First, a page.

Move Over Amazon, There’s a New Customer Service Expert In Town, Gov!
Young Government Leaders (YGL) and GovLoop present the NextGen Public Service Awards for superior public service and achievement. The 4th Annual NextGen Public Service Awards will be given at the 2014 NextGen Award’s Ceremony, which will kick off the NextGen Training Summit on July 23rd in Washington, DC. We have 18 finalists in six different categories. All month long we will be introducing you to the finalists.
Meet the Finalist:
Who: Rosetta Carrington-Lue, deputy managing director and chief customer service officer for the City of Philadelphia
Achievement: NextGen Public Service Award Finalist, Silent Hero Category
“Poor customer service can make government overly bureaucratic whereas good customer service can help make government open, accessible, and efficient. Carrington-Lue has been largely responsible for the city of Philadelphia’s impressive transformation in customer service. Prior to 2008, there was no centralized contact point for municipal information or services. After Lue helped to implement a 311 system, she expanded the city’s customer service efforts to improve the experience of the 1.5 million customers engaging with Philly311 each year.” – Ryan Birchmeier, Assistant City Manager, city of Philadelphia. Birchmeier nominated Carrington-Lue for the Silent Hero Category for the NextGen Public Service Awards.
When you think of good customer service, you probably think of organizations like Amazon and Zappos, companies that are built around the needs and wants of their consumers. But Rosetta Carrington-Lue thinks government can also be a prime provider of customer service.
Government hasn’t always viewed the customer the same as the private sector, because with government services the customer has no other option – they have to deal with it as the only provider. But Carrington-Lue says this is all changing, and there’s now a movement to begin to get government to understand that you need to begin to engage and collaborate and improve the services that are being delivered to the constituents.
“These are people have made an investment in the community by residing here, by working in the community, that we want to show that we’re listening,” Carrington-Lue said. “We want to begin to get feedback and begin to improve the way that we deliver services, and the way that we deliver information.
One of the ways that Philadelphia has adapted to the changing environment was to adopt the Philly311 program – a centralized customer service or call-center for the city.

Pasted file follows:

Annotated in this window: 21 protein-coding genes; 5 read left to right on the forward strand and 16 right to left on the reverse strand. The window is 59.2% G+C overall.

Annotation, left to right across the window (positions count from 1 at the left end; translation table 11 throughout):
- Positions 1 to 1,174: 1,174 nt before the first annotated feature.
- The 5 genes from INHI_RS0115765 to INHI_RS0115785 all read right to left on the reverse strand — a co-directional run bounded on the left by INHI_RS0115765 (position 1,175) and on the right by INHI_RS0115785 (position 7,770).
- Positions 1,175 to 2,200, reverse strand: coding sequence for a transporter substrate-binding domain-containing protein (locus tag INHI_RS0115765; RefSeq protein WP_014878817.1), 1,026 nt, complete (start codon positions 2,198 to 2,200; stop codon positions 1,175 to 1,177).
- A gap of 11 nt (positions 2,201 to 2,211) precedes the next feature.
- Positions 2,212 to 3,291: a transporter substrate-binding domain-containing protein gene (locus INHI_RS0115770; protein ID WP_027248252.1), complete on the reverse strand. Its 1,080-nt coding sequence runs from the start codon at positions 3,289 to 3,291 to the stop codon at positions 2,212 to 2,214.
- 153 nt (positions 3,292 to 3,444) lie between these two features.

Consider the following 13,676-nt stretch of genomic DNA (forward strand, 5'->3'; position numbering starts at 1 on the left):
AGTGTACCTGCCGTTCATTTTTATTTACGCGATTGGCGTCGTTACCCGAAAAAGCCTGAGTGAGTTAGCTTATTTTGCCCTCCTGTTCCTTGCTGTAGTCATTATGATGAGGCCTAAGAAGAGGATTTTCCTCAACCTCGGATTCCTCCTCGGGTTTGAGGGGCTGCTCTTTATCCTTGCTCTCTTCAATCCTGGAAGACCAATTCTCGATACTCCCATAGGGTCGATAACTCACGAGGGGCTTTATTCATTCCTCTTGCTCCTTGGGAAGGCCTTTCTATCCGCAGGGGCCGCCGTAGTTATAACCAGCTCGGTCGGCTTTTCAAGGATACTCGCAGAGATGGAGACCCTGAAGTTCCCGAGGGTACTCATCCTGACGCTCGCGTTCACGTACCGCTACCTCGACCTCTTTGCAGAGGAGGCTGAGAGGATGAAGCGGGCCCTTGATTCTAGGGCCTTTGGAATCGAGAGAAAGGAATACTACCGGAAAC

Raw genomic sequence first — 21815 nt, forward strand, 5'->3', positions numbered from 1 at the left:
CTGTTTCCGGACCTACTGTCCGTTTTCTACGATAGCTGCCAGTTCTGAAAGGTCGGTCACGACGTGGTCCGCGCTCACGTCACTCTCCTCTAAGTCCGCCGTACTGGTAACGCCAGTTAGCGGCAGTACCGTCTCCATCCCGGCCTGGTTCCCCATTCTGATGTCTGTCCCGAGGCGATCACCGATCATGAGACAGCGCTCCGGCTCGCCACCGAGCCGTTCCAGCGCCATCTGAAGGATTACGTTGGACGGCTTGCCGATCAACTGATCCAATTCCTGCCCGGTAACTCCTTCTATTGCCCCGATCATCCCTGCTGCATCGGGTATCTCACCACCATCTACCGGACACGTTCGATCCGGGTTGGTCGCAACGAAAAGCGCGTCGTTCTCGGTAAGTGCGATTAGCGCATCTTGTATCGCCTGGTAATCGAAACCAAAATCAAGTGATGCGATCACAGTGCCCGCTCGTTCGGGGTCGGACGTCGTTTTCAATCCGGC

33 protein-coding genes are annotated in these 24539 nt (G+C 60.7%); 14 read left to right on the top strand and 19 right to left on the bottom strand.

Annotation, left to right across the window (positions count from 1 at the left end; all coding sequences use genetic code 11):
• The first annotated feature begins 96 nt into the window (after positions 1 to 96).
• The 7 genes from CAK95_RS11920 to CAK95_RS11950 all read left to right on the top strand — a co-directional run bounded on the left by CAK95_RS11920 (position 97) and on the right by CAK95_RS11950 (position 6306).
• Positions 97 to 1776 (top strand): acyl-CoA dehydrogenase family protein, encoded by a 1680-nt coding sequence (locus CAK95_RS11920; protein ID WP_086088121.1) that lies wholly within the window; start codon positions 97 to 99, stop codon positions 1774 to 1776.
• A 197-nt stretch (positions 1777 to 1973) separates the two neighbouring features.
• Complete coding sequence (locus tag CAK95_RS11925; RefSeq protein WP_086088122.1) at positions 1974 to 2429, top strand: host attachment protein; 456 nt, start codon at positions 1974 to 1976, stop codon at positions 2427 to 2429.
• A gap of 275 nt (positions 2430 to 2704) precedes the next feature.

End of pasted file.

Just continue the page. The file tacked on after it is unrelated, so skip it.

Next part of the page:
“You dial 911 for emergencies, you dial 311 for everything else. Back in 2008, we created this type of operation, so that the residents have an ability to talk to someone about simple transactions, or when is service going to be delivered, or give feedback on an issue,” said Carrington-Lue. “We answer those questions immediately or put you in contact with the right person. No longer do you have to play phone tag with 17 different departments.”
The Philly311 program has revolutionized customer experience – and it has also created an abundance of data for the city. “We capture data based on those enquiries,” said Carrington-Lue. “You no longer have to guess what the feedback is on a new park or procedure. We are actually capturing [citizens’] feedback.”
Over the past six years the residents of Philly have come to depend on the Philly311 program. The police force has also been able to take a backseat on non-emergency calls which has helped the department streamline resources an improve response times.
“The police can now concentrate on more complex criminal activities, versus trying to get a cat out of a tree, or get a call that the garbage was missed,” Carrington-Lue said.
Carrington-Lue’s engagement initiatives haven’t ended with Philly311 – she also created the Citizen Engagement Academy a place where the government is actively working to educate the public about how government works.
“When I went into community meetings, I saw a strong distrust of the government from the community members. There where people who are cynical, and said ‘I’ve called the city so many times and I get no response.’ I saw that lack of trust as an opportunity to say we need to better educate our community about how government works.”
As a part of the Citizen Engagement Academy Carrington-Lue created the Neighborhood Liaison Program to find the informal community leaders, the people who has a vested interest, and teach them how government works.
Now the city has over 1,000 neighborhood liaisons, who all went through a series of eight-week classes taught by department leaders to help educate people how the city government actually runs.
“It’s not a debate as to whether a program is right or wrong, but more of an education awareness, here’s how the water department works, here’s how 311 works, or here’s how the budget works,” said Carrington-Lue.
The drive to improve the customer experience is baked into how Carrington-Lue operates. “Every day I get to come into work and see a change in someone that you’ve never seen before. I talk to people all the time, who have just given up on government, but then we put them in Citizen Engagement Academy and they feel a sense of pride! They see us really being passionate about what we do.”